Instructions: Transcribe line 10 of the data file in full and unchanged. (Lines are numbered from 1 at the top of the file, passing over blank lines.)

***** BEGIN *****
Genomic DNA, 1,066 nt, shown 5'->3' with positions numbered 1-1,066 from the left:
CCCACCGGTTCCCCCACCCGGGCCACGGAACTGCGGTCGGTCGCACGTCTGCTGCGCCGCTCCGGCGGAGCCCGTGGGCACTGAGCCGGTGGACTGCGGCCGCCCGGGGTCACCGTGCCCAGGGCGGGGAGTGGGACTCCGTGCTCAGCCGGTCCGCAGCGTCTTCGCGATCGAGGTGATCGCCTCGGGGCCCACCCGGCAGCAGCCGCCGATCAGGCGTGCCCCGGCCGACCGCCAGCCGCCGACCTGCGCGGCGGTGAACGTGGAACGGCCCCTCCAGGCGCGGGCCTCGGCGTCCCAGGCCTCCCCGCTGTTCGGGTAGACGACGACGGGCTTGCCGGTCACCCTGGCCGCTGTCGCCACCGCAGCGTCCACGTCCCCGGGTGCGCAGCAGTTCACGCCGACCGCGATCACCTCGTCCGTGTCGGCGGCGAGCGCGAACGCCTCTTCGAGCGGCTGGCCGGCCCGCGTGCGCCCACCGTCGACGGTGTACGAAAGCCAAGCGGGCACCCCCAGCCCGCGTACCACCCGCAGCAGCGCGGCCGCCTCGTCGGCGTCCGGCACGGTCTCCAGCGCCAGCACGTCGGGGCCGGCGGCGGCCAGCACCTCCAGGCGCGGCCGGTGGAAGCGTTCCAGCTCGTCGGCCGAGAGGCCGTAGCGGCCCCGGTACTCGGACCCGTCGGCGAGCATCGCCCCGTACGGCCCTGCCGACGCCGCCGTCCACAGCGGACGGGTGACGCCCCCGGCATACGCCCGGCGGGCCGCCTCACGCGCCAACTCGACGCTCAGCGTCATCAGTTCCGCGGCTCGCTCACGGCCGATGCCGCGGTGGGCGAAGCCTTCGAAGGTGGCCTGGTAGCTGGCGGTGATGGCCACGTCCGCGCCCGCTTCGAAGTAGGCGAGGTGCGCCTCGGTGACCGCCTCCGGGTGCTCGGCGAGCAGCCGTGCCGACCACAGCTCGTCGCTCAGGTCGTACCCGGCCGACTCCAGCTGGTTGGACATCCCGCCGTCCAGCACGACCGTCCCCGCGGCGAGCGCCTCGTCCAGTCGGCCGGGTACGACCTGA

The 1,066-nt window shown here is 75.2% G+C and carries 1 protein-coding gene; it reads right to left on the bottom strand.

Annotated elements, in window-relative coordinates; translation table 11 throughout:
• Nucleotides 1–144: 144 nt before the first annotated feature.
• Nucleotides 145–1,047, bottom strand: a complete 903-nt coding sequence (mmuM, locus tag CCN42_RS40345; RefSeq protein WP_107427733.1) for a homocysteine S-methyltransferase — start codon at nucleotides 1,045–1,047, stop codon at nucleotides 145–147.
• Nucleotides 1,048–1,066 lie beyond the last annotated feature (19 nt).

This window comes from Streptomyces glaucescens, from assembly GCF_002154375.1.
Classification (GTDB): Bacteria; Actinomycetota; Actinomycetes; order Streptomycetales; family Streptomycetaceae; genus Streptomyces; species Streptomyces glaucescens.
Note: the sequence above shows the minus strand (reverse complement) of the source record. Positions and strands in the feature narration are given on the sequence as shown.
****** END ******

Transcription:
Note: the sequence above shows the minus strand (reverse complement) of the source record. Positions and strands in the feature narration are given on the sequence as shown.